CM . . .
. Volume XVI Number 24. . . .February 26, 2010
As Murray Siple shadows “binners” in his North Vancouver neighborhood, he not only sheds light on this relatively obscure subculture, but he also recovers a sense of the “outlaw energy” snowboarding once evoked for him. In an interview with a Rabble.ca journalist posted on the NFB’s Website, Siple confirms that the documentary film’s title is a play on Joseph Conrad’s Heart of Darkness, in which the protagonist “follows other characters up the river and discovers something about himself he never expected” (http://beta.nfb.ca/film/carts-darkness-interview/). Likewise, Siple follows his interviewees down what he calls the “asphalt river” and begins his own journey of self-discovery.
Carts of Darkness, which draws on the impressive Rockies and Vancouver skyline for its background, contains the occasional footage of ships in the harbor and snowboarders in the mountains. Yet, its true genius is character-driven, so that the scenery and music take a backseat to Siple’s unlikely, but extremely likeable, heroes. Binners are individuals who, with the aid of shopping carts lifted from grocery stores, retrieve drink cans and bottles from “blue boxes” (aka. “blue bins”) or local parks so as to exchange them for cash at the recycling depot.
Big Al, Fergie and Bob are three of the men (no women binners appear in the film) who count on the collection of recyclables as a primary source of income. “Can’t live on fresh air and good looks,” quips Fergie. Bob’s opinion is that cans represent the only stable currency. “Business,” he jokes, “is picking up every day.” Even Big Al, whom Bob pronounces “not a true bottle collector,” says he makes about $70 in a day.
However, of significantly greater importance than money to Big Al, Fergie and Bob, is that their chosen occupation grants them freedom. For Big Al, binning represents freedom from conventional jobs that offer less pay for longer hours. His condensed workday - he starts at 6:30 a.m. and finishes by 11:00 a.m. - complements his preferred leisure activity: riding shopping carts. He takes pride in the fact he achieved 67 km/hr down Mountain Road. He locates freedom in the speed and danger of what he asserts is an “extreme sport.”
Bob also enjoys the freedom that binning provides. He adamantly believes that nobody should be “prisoners of the economic system.” Having left his spouse and family years ago, Bob lives, to all appearances, happily and singularly self-sufficient in a modest mobile home with a parrot for company. He emphasizes that he is not greedy, but he aims for $20 a day, collecting just enough recyclables to fund his passions: music, poetry, art, and gardening.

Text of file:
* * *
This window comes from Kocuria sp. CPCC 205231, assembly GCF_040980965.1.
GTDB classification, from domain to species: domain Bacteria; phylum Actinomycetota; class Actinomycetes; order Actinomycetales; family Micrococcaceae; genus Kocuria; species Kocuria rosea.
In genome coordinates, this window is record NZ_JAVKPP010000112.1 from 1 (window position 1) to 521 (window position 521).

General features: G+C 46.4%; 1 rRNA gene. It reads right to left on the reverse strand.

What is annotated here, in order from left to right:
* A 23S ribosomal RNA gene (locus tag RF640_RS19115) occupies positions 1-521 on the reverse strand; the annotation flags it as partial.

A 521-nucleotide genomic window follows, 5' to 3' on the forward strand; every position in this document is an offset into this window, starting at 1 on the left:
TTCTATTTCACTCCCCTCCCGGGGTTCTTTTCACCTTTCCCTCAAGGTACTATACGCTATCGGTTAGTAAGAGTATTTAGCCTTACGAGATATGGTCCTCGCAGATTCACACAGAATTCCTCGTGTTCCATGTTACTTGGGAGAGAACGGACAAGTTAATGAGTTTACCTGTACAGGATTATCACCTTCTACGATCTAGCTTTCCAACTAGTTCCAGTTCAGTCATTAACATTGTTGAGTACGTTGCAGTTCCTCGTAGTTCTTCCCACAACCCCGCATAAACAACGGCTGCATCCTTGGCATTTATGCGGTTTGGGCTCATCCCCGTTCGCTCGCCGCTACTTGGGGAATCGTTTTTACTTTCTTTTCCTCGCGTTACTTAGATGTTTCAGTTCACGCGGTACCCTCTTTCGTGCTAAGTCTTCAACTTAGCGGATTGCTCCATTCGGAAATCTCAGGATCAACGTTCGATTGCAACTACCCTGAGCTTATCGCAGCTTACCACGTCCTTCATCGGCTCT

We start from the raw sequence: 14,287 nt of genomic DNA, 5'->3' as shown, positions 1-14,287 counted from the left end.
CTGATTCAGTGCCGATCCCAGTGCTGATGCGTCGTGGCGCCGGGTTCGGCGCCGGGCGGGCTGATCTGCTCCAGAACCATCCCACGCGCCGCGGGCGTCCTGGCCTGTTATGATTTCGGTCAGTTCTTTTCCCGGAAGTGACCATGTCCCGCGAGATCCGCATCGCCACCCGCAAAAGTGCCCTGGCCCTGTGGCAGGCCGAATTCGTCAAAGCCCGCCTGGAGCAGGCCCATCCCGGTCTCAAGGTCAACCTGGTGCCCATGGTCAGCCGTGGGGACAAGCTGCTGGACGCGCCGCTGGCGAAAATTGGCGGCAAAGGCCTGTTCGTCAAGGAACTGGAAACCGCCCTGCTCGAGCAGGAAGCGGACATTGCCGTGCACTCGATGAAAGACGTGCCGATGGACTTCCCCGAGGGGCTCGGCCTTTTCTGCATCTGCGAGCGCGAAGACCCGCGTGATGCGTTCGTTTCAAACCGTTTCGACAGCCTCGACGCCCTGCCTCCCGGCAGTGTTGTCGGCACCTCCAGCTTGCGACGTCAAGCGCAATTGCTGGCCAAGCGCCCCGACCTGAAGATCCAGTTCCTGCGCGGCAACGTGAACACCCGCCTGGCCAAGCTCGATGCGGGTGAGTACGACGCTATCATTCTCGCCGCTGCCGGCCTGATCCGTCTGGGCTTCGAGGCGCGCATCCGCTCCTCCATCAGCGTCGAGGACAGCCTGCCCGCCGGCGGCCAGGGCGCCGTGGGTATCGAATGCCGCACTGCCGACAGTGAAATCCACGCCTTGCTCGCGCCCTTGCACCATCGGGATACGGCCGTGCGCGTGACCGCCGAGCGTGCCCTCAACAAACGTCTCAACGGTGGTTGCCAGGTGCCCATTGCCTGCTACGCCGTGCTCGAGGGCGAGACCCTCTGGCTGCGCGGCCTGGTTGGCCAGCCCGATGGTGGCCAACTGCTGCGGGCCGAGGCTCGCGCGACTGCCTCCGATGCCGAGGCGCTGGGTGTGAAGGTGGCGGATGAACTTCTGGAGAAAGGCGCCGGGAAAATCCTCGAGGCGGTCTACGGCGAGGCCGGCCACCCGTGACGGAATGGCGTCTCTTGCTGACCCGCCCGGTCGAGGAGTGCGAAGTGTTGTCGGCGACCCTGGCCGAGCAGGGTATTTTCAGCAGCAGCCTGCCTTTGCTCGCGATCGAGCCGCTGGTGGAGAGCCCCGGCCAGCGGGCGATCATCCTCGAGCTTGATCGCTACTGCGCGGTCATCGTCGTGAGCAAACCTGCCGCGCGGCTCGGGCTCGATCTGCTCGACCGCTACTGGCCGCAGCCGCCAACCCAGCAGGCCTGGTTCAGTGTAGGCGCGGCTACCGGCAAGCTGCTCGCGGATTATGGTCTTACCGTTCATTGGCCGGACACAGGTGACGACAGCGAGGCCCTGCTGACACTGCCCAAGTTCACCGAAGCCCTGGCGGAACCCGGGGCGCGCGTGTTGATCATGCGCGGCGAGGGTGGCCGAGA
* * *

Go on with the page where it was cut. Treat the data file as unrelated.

Fergie, meanwhile, finds collecting bottles preferable to a job where he could be fired for failing to show up because he’s “been on a bender with a pretty-looking blonde.” He might very well equate binning with the freedom to indulge in and support his drinking habit. “It’s a daily thing,” he says, downing the dregs of a bottle he’s about to cash in. “You become an alcoholic. There’s a lot worse things you could be in this world,” he adds philosophically. While binning may just barely allow Fergie to subsist (the camera surveys his mattress among the trees as well as a moldy deli sandwich), at the very least, it frees him from staying in homeless shelters. Shelters, he opines, are “not conducive to recovering from anything.” Of the three men’s concepts of freedom, Fergie’s seems the most tenuous. Still, all are united by an alternative attitude toward notions of work and leisure.
From Big Al’s “how-to” on what to look for in a shopping cart, to Fergie’s rendition of “Tennessee Stud” despite his damaged strumming hand, all the characters in the film demonstrate intelligence, humour, and especially resourcefulness. For example, viewers witness a Thanksgiving dinner which “Max-the-chef” prepares over a makeshift grate using whatever ingredients are close at hand. “Only lazy people starve,” observes one of those gathered for the meal. In another instance, Big Al explains how living in the trees next to a hotel has its advantages in that he can slip in during the morning rush and use the washroom and shower for free. These individuals have little in the way of possessions, responsibilities, pretensions, expectations - or regrets. They seem to have learned the secret of being content.
Siple’s decision to appear as a character in the film, he tells Rabble.ca, was based on his desire to make a film “with his subjects, not about them.” As he explains to Fergie in Carts of Darkness, he can identify with being the object of stereotyping. People often make assumptions about him as a quadriplegic in a wheelchair, Siple says, just as people often make assumptions about binners. Like other NFB films in the past few years (this ability, Still Longshots, and Acting Blind come to mind), Carts of Darkness treats individuals on the fringes of society with the dignity they deserve as fellow human beings. It also implicitly encourages viewers to break free of their preconceptions about others whose appearance, behaviour, or values are incongruent with their own.
One important note: although the DVD jacket specifies that “closed captioning can be activated with the DVD player subtitle option,” this viewer tried to switch on closed captioning and subtitles by various methods only to receive a “captioning not available” message.
Julie Chychota works as a computer interpreter for students with hearing loss at the University of Ottawa.
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Copyright © the Manitoba Library Association. Reproduction for personal use is permitted only if this copyright notice is maintained. Any other reproduction is prohibited without permission.